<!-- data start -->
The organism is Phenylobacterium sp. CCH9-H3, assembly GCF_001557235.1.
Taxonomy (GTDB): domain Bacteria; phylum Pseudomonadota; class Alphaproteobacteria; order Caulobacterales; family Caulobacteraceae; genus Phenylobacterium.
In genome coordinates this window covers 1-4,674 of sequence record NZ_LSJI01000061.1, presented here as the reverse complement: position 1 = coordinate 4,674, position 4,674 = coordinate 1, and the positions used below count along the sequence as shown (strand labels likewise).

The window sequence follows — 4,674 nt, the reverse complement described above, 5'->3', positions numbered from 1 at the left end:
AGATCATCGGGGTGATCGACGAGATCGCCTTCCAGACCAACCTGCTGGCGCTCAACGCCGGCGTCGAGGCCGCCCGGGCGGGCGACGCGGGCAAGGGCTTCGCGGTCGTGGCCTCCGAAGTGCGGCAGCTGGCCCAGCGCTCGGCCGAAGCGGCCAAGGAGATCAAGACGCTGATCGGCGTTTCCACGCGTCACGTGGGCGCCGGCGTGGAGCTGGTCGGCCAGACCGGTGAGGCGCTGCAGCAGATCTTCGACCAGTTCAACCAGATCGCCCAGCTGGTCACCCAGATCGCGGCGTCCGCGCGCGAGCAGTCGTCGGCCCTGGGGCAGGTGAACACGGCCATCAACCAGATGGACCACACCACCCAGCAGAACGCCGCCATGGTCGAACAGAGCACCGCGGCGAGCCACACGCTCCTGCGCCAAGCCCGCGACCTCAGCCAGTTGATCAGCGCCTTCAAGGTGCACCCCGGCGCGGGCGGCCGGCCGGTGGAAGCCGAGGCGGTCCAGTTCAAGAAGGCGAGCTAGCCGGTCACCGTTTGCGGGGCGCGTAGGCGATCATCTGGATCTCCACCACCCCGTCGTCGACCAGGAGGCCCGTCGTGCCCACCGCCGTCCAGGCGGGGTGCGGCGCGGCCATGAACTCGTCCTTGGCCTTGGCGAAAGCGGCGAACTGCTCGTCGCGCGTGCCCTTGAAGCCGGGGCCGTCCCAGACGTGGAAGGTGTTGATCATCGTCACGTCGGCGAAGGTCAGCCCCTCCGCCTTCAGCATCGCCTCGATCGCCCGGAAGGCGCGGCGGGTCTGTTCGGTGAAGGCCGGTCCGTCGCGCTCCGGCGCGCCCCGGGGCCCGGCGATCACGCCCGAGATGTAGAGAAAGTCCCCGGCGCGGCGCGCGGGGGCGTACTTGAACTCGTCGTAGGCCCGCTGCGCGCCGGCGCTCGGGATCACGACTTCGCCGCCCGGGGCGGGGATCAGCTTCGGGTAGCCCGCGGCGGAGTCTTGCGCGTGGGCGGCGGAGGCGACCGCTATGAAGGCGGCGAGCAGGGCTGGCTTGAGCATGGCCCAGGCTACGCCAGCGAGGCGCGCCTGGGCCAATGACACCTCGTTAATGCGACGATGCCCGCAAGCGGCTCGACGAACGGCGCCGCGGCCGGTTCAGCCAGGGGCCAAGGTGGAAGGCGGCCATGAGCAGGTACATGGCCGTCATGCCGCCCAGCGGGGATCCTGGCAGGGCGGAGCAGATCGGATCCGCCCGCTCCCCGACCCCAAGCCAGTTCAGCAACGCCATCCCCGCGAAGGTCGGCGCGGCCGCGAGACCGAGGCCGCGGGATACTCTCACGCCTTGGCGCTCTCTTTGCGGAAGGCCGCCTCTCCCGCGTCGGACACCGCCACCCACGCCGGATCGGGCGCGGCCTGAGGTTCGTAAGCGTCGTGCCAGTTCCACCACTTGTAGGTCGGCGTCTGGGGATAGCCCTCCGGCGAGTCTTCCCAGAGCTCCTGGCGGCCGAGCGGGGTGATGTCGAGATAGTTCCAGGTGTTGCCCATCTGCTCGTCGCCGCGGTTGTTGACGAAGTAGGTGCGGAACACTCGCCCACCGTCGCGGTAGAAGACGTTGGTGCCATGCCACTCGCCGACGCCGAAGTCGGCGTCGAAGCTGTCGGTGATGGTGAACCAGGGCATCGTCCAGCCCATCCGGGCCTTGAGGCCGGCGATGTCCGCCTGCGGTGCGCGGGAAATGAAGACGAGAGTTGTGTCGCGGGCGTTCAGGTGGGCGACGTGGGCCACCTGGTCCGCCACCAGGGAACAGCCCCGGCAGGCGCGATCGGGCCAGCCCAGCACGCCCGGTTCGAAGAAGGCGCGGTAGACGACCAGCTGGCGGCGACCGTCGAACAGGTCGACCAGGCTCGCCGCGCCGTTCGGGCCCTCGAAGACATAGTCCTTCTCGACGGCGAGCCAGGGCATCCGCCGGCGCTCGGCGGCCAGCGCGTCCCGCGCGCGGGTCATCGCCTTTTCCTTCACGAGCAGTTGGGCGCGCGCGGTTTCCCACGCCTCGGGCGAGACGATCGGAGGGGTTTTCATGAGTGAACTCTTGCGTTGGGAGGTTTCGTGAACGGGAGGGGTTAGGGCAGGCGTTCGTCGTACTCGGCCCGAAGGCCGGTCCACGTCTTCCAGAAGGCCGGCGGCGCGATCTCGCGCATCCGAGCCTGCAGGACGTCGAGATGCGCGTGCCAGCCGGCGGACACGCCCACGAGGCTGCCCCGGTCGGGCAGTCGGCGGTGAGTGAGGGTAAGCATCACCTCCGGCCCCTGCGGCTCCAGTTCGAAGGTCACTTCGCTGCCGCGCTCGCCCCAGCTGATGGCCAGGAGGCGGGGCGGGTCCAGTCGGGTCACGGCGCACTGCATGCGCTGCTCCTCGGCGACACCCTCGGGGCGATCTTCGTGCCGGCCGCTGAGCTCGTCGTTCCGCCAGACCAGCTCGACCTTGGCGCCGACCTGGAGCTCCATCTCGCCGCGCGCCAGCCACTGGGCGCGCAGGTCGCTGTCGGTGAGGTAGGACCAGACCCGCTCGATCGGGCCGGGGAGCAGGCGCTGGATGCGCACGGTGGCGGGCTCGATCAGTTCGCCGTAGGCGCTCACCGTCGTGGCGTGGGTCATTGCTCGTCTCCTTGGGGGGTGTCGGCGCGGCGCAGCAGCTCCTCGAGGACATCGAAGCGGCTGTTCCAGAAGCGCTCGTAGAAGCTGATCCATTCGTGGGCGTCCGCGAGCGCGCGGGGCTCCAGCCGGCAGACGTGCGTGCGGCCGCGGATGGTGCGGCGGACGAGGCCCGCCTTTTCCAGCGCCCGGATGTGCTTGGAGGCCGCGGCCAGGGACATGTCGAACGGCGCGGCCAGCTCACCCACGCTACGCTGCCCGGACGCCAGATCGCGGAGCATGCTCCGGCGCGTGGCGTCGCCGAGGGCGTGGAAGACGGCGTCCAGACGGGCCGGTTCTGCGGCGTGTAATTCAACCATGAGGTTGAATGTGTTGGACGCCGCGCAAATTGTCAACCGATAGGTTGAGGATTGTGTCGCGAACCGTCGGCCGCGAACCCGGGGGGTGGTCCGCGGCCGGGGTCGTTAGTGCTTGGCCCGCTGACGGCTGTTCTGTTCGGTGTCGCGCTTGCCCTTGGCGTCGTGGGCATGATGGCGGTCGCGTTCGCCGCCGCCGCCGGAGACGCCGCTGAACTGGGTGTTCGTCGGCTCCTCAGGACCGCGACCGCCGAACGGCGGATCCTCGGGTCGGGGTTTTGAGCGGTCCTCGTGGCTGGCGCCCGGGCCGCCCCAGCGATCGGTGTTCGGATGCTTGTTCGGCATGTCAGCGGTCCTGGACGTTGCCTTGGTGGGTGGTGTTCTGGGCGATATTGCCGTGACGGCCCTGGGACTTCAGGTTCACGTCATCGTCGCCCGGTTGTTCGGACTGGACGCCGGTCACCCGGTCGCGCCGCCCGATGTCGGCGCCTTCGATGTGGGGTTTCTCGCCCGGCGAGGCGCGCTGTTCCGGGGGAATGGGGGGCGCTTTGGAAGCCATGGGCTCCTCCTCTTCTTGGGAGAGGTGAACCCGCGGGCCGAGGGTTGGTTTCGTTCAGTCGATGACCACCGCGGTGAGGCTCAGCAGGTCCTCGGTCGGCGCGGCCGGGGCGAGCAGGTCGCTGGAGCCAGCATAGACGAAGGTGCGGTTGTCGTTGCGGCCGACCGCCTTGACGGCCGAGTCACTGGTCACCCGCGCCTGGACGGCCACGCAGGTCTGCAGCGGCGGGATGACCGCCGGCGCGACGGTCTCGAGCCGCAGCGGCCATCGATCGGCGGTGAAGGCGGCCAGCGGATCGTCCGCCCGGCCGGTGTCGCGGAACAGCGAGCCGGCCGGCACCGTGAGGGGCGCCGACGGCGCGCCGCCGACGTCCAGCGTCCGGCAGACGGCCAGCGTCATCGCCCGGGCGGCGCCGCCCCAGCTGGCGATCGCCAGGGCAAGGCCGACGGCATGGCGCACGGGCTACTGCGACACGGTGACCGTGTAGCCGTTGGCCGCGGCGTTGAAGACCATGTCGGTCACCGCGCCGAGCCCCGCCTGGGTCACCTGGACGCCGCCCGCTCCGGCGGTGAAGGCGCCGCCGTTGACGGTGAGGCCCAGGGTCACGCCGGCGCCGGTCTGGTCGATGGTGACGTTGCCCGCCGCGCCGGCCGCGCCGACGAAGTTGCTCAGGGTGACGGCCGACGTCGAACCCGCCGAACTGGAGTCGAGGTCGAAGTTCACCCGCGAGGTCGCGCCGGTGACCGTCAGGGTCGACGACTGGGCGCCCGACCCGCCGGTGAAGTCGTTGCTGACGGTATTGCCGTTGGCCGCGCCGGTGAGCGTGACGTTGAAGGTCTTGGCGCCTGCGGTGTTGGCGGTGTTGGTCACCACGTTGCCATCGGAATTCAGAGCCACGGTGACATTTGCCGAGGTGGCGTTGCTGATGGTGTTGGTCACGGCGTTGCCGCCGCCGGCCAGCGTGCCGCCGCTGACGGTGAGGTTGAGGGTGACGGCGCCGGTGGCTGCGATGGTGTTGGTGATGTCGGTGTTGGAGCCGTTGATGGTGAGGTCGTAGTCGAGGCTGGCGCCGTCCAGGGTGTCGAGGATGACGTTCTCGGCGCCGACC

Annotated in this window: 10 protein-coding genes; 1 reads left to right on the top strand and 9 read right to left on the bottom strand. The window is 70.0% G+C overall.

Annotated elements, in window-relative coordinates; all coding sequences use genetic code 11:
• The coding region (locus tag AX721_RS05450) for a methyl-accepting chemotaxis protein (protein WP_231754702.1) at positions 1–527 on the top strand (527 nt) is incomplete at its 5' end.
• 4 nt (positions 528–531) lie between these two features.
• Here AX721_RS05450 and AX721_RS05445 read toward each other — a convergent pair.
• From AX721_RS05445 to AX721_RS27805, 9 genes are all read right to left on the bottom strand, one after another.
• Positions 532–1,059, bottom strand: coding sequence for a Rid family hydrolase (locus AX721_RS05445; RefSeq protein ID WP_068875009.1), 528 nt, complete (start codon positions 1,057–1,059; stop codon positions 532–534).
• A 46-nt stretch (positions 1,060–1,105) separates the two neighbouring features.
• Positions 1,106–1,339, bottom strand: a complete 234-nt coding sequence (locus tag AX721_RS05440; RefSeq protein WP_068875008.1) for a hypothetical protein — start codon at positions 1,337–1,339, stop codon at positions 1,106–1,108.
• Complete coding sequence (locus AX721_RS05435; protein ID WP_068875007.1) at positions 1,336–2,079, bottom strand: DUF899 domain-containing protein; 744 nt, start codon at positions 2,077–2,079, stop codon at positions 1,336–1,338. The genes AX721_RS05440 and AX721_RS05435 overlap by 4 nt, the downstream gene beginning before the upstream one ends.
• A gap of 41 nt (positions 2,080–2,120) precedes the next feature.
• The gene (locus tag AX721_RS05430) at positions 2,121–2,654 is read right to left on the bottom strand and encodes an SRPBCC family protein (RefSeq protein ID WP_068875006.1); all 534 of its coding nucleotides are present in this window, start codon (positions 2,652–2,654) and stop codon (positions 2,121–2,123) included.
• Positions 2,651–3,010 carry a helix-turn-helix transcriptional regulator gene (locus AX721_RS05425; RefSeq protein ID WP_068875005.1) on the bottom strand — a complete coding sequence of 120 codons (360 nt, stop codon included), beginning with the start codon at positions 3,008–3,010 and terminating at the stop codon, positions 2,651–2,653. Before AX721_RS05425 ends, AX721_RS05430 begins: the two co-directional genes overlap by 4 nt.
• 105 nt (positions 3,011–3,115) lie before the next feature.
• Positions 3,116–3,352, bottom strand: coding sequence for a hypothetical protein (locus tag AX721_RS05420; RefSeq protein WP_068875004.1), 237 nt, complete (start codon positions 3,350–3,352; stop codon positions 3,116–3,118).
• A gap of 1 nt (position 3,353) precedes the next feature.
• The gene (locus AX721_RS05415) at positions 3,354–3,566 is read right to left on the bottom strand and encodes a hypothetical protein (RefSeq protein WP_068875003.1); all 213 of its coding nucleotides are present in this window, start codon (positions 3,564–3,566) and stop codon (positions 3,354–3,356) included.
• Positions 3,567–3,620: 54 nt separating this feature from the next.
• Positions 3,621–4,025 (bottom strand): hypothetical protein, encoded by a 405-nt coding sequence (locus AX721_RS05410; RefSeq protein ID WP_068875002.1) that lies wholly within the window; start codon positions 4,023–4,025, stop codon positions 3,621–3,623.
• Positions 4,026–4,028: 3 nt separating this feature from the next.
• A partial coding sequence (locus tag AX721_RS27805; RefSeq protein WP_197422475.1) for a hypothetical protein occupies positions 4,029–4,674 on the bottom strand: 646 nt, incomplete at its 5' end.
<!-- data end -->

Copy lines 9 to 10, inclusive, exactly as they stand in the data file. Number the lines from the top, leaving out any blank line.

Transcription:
• 4 nt (positions 528–531) lie between these two features.
• Here AX721_RS05450 and AX721_RS05445 read toward each other — a convergent pair.